As there are no clear standards of sufficiency for individualization, every ridge present is potentially capable of being individualized based upon the ability of the analyst and their own criteria to reach a definable individualization threshold.

The Individualization standard of minimum sufficiency is based upon some sort of standard (agency or individual) to retain the evidence when it is first observed. Many agencies have a numerical threshold or a clarity threshold standard for the crime scene analysts to determine whether or not to recover the latent impression at the crime scene or from evidence. An impression has value as long as any conclusion can be reached. Only when no conclusion can be reached is an impression of no value.

A single ridge characteristic that could be from any area of friction skin without any focal point for location orientation would be of little value to reach any conclusion. That same single ridge characteristic whose location in relationship to a definable source area (recurve / triradia etc.) can be determined has value as a conclusion can be reached.

Impression evidence is circumstantial. Determination of circumstantial evidence sufficiency is the function of a judge or jury. An impartial reporting of exclusion or inability to exclude should be an analyst's conclusion, based upon scientific criteria. If an impression can exclude a possible source, then scientifically it must be able to include. Reporting of only one possible conclusion (exclusion) based upon fingerprint practitioner's social and regimented practices is not scientific.

A fragmentary impression so crucially linked to the commission of the offense, which does not have value to individualize, is often reported as having no identification value. If a named suspect shares information less than sufficient to individualize with this latent impression, and the information between the known and unknown is similar in all aspects and dissimilar in none, most analysts will call the impression no value. If a subsequent suspect is arrested and this same latent is dissimilar in all aspects, the difference will not be reported as it is already of no value. It may be of no value to individualize, but it has sufficient value where a conclusion can be reached.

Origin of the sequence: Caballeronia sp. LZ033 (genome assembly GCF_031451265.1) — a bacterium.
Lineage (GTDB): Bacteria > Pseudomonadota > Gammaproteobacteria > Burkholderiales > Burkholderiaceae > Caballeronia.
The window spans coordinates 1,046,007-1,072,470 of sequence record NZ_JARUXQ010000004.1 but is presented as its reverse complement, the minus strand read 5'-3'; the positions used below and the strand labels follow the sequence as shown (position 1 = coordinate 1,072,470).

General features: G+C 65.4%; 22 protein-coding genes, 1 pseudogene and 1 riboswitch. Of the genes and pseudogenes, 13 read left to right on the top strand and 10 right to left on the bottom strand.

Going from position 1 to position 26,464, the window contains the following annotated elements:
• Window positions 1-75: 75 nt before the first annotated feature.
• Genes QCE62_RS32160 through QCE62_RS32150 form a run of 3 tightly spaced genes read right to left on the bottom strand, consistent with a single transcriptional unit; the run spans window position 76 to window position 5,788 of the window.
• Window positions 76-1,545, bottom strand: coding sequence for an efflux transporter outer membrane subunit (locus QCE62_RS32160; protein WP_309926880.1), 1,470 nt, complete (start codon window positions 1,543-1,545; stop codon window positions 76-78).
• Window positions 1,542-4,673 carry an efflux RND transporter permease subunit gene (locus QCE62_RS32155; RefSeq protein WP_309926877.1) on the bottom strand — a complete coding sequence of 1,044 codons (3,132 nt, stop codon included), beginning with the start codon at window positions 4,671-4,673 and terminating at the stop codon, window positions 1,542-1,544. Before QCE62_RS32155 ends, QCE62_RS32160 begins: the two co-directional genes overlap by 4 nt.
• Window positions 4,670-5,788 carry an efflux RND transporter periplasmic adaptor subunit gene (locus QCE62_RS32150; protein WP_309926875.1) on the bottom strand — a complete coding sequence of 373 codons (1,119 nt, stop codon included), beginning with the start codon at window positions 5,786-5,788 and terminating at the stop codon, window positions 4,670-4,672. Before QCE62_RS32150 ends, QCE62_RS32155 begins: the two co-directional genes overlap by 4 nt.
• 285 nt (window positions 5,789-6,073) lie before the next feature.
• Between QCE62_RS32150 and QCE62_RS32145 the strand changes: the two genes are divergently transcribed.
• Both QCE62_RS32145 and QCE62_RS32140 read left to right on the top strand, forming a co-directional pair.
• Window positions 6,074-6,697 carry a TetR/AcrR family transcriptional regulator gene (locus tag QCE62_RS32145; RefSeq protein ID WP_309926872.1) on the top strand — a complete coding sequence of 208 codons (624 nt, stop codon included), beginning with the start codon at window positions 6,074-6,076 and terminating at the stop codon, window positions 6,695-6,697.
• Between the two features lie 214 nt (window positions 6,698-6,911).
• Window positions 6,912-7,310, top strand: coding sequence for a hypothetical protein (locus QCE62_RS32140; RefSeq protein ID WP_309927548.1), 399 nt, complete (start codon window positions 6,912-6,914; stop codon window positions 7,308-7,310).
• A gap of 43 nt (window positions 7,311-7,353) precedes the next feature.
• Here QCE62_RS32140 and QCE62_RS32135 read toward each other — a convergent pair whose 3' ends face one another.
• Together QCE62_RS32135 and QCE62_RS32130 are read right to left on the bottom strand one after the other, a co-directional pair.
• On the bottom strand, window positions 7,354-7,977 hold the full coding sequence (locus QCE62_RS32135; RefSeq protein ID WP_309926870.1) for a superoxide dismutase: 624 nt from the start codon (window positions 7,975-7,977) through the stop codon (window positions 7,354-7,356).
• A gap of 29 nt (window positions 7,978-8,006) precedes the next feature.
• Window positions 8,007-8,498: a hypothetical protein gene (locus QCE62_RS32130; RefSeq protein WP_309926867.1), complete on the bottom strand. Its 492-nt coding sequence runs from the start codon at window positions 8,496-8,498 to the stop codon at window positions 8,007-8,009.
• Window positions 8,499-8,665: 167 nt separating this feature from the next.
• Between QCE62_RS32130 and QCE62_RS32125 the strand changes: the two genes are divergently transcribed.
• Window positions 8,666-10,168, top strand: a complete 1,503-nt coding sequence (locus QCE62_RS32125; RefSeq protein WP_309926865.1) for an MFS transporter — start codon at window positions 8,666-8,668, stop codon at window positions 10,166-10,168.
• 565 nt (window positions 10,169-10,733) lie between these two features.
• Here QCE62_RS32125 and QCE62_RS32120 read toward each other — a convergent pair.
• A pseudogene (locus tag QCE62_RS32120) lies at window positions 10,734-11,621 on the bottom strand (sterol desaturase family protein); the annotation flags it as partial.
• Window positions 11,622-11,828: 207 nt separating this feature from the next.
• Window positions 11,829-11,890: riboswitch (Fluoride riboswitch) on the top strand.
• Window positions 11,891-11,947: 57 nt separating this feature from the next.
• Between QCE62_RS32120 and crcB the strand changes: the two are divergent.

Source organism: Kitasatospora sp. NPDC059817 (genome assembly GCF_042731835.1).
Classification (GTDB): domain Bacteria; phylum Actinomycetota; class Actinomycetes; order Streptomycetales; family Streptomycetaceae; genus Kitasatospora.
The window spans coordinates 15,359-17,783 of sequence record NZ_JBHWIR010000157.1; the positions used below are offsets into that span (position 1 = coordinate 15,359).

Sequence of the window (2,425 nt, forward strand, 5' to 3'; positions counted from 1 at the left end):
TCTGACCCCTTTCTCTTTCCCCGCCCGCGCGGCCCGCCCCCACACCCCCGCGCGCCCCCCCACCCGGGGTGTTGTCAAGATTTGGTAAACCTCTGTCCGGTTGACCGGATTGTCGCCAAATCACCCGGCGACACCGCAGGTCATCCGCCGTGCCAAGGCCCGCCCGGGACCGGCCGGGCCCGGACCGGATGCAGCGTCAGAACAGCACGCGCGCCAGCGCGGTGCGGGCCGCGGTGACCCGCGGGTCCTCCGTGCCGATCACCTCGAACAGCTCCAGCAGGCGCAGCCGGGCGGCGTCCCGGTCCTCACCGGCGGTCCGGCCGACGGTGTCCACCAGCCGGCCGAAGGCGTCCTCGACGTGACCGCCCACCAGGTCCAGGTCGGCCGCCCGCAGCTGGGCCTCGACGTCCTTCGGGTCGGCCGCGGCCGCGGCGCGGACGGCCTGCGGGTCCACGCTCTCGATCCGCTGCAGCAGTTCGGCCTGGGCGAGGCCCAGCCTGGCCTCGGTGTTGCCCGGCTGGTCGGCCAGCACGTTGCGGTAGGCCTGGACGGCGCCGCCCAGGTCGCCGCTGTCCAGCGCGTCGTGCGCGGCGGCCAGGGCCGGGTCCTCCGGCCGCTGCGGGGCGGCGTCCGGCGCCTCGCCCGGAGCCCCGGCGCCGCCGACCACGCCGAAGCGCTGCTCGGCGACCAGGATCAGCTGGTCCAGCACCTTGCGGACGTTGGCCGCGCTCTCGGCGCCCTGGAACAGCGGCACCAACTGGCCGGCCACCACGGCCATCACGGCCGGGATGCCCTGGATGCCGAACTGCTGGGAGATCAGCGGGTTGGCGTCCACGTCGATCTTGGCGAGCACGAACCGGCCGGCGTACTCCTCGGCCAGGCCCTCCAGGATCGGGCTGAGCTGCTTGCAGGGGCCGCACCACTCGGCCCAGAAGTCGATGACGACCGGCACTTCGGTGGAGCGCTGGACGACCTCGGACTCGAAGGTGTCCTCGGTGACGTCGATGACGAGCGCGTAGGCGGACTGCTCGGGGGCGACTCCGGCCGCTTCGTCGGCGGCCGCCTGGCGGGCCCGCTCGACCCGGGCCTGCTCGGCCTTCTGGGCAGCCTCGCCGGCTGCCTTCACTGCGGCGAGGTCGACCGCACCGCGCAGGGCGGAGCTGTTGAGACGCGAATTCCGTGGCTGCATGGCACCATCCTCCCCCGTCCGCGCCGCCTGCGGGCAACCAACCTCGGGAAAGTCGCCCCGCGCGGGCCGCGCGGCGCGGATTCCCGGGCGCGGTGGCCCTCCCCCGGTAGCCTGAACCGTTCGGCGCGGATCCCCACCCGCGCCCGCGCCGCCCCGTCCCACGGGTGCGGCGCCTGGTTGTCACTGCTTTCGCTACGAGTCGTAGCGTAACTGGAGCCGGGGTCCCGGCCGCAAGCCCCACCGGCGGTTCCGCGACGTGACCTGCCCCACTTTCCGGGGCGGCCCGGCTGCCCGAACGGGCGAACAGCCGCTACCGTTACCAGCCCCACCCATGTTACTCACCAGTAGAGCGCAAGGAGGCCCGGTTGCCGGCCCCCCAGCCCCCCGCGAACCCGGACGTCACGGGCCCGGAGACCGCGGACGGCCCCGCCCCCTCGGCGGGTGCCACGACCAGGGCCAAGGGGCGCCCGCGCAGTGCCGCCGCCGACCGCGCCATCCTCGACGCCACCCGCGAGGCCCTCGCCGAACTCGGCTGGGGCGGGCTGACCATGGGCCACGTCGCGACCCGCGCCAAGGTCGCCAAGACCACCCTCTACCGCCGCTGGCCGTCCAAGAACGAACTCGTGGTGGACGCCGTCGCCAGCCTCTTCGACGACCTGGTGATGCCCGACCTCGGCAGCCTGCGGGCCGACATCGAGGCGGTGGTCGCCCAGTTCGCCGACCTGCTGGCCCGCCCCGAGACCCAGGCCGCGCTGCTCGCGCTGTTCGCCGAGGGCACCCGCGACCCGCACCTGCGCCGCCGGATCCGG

I shoot you with a .22 cal weapon and the recovered slug from your autopsy has no striations for individualization.  The fingerprint argument against inclusion would be no different than the jury cannot be told that I own a .22 cal rifle and the rifling and twist agree with it.

The same argument with a bloody fingerprint on the murder weapon.  The only detail present is 4 ridges.  A recurve with three ending rods above the shoulders of the recurve.  No complete pattern is visible.  The clarity of ridge detail is just minimally levels 1 and 2.

1.    The entire hand and foot prints are available where all recurves are recorded.

    A.  The level 1 and 2 do not agree with the arrested subject, John Jones.

    B.  The level 1 and 2 agree with suspected subject John Doe.

2.  In this scenario do you:

    A.  Report the impression as no value?

    B.  Report the impression as exclusion to John Jones and report no value for individualization to John Doe?

    C.  Report the exclusion to John Jones and the inability to exclude John Doe? 

It is not the fingerprint examiners responsibility to only convict. It is the duty of the analyst to also report exculpatory information. Regulatory sanctions such as IAI resolution V should not be so restrictive as to limit the free reporting of accurate scientific conclusions. Inclusion (unable to exclude) is a scientific conclusion. The degree of probability will never be greater than 50% as there are only two possible equal conclusions. Until the individualization threshold is reached, the total amount of agreement is irrelevant. The same probability of 50% exists with a smudged no value impression, however absence of evidence is not evidence of absence. The presence or absence of ridge features consistent between the unknown and the known impressions gives measurable definitive data to reach an absolute conclusion.





The latent impression contains a sufficient amount of clear ridge detail to effect an opinion of individualization


1. The impression contains ridge events that lack clarity and are subject to interpretation. Inked impressions are needed for comparison to determine if concurrence exists.

2. The impression lacks a sufficient amount of ridge detail to effect an identification.

3. The possible source area of the impression may be determined. A comparison may result in the opinion of exclusion or inclusion.


1. The latent impression lacks sufficient ridge detail for identification.

2. The presence in the latent impression of a pattern, or ridge detail from a definable source area.

3. A comparison of inked impressions would result in an opinion of exclusion if the latent impression ridge detail did not concur with the inked impressions.


1. The latent impression lacks sufficient ridge detail for identification.

2. The presence in the latent impression of a pattern, or ridge detail from a definable source area.

3. A comparison of inked impressions would result in an opinion of inclusion if the latent impression ridge detail concurs with the inked impressions.


The latent impression lacks sufficient ridge detail for comparison or identification purposes.